As far as the Zero Moment of Truth issue, again, long-term I believe the audience would still have a positive reference point for the/your site if reviews are included (which is more important, value wise, than a one off purchase) – no matter if the single transaction may be sacrificed, long-term value of the customer should also be considered.

      Also, there is an opportunity for collecting valuable user data with the inclusion of reviews, or a possible A/B Testing environment to see what exactly is best for your particular audience. No two audiences or users will always be the same.

      More and more consumers also demanding reviews these days, as Kelly referred to above.

      My view, Conrado = in general, +10 for reviews. It’s a no brainer.

  6. Conrado

    This is a great post! Thanks a lot for sharing it..

    I’m searching for hotel web design best practices. According to this post we should have on the hotel websites both update reviews and booking widget as two main section of the website? What do you think?


  7. John Pope

    Agreed, a very interesting read.

    One thing I’d also query is, does perception match reality?

    As the control group knew this was a hypothetical exercise, were their opinions skewed by the fact that they weren’t actually having to pull the trigger and enter their credit card details?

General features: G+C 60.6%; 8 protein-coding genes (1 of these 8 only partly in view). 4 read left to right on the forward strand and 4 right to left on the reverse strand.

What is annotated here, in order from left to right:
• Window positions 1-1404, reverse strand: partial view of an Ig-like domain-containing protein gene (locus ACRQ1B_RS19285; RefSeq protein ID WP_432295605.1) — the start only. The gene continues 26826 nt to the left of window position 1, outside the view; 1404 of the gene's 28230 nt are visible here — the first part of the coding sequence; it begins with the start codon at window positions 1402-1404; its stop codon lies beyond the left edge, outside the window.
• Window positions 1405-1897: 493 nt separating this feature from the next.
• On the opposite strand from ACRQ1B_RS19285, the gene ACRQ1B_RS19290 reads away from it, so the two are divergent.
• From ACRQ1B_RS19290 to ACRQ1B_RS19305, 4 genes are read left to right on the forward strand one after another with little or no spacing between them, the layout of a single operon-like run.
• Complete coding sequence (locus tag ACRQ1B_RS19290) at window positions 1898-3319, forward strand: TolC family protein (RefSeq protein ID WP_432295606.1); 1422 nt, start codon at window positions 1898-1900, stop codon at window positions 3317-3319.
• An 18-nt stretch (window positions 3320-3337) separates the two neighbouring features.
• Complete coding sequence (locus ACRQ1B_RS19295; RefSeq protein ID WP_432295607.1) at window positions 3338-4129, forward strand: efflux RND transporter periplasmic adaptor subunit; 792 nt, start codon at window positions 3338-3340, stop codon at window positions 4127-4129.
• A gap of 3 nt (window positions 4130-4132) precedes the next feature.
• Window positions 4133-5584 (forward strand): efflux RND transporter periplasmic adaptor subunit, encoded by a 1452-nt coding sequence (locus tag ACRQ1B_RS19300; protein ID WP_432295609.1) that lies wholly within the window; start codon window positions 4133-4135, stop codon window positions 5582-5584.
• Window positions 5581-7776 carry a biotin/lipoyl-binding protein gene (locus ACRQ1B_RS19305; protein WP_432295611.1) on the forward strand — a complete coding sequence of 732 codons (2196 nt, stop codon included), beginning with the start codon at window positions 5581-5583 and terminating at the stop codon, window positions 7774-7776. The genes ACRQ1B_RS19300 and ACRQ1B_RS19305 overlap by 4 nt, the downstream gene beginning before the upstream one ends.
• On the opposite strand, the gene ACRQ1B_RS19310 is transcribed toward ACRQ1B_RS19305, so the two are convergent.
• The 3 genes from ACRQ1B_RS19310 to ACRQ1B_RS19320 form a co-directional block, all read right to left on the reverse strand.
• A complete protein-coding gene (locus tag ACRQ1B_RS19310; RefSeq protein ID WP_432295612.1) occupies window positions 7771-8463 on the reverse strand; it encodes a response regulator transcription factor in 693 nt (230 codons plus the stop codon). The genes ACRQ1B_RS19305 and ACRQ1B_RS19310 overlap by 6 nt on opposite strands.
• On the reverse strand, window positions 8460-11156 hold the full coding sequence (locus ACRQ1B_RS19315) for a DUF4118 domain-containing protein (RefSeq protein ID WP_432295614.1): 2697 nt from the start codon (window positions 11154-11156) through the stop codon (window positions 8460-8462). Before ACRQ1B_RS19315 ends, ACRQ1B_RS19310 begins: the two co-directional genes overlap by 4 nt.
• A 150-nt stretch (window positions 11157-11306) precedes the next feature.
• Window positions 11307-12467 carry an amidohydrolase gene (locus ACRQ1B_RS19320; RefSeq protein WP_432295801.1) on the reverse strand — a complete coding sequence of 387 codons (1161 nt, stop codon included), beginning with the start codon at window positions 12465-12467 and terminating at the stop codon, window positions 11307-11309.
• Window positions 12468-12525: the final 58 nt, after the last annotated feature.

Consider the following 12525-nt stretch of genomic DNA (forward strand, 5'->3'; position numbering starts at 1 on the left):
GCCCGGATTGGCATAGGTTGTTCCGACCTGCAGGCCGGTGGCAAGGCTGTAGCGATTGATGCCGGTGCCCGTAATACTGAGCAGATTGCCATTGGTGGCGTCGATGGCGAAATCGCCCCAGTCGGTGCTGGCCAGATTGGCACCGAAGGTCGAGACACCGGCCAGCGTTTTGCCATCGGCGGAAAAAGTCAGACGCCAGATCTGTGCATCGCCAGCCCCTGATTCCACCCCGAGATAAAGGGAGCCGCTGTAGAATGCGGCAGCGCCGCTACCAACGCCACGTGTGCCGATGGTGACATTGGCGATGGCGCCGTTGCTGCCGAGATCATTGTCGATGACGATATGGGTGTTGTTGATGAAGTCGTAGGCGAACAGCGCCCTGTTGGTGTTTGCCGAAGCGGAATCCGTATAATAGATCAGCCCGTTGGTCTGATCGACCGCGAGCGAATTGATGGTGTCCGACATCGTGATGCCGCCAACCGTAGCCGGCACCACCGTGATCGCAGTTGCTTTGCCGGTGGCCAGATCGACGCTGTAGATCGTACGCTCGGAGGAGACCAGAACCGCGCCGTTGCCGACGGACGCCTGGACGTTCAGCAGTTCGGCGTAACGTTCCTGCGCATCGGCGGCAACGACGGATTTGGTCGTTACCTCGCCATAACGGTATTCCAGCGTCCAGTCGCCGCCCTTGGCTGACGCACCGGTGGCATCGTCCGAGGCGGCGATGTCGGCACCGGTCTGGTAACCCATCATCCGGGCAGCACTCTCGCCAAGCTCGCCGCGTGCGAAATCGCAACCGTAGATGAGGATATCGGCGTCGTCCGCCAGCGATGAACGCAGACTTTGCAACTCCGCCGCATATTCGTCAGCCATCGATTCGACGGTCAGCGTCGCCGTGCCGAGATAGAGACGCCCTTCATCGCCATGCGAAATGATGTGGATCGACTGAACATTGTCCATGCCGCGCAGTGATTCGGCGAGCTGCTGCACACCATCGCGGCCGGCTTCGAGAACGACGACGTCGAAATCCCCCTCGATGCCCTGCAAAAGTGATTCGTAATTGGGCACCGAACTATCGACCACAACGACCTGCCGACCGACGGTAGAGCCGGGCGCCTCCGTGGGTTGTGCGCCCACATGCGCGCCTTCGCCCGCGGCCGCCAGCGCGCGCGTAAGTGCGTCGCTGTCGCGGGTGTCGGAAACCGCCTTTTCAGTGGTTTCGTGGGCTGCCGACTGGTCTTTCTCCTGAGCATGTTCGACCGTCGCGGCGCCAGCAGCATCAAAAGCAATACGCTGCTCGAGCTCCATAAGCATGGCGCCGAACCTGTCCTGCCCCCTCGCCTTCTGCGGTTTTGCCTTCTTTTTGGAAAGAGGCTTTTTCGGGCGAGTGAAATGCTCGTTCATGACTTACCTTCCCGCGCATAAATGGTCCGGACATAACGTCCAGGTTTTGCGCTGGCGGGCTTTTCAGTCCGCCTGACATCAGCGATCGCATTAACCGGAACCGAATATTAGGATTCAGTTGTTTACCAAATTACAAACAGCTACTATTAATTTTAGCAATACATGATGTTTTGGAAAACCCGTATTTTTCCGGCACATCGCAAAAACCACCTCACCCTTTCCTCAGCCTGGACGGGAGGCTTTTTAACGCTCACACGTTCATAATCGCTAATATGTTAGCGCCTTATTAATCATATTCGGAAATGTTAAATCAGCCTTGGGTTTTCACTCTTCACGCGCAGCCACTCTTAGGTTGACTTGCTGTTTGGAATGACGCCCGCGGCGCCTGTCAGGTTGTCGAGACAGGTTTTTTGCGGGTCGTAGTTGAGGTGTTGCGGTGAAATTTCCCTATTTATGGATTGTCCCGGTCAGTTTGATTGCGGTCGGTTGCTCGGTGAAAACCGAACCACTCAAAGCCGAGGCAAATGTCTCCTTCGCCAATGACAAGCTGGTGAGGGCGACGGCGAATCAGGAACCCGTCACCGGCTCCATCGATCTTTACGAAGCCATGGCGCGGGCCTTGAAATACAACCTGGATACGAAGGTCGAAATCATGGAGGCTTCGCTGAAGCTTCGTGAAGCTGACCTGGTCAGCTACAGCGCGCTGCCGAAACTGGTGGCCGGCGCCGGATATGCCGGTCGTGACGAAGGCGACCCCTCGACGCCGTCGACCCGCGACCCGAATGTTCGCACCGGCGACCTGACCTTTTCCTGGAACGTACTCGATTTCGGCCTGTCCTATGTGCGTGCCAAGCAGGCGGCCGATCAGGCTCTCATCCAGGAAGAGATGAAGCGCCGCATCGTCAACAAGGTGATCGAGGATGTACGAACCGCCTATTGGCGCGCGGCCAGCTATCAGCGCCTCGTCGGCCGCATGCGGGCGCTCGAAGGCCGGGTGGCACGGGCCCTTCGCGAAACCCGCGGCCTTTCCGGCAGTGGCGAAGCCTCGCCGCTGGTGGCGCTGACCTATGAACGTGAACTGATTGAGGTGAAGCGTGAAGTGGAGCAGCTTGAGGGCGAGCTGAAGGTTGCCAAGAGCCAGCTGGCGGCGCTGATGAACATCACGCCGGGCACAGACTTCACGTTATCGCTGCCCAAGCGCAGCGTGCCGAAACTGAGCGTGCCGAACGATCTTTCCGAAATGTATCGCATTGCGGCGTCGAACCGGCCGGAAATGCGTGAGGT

If they know they’re not actually paying for the hotel – or actually traveling – it only makes sense that they’re likely to “perceive” the best reviewed and highest rated options, rather than including the “real life” added decision of having to pay for their preferred option.

    As price was only a variable that the control group had to hypothetically consider, it holds that price would not actually be as relevant if they were hitting the “Make Reservation” button.

    It’s a shame the study wasn’t able to gain access to a real world environment – like Tripadvisor through to conversion metrics from suppliers or 3rd parties – in order to properly indicate if there was a difference to reality.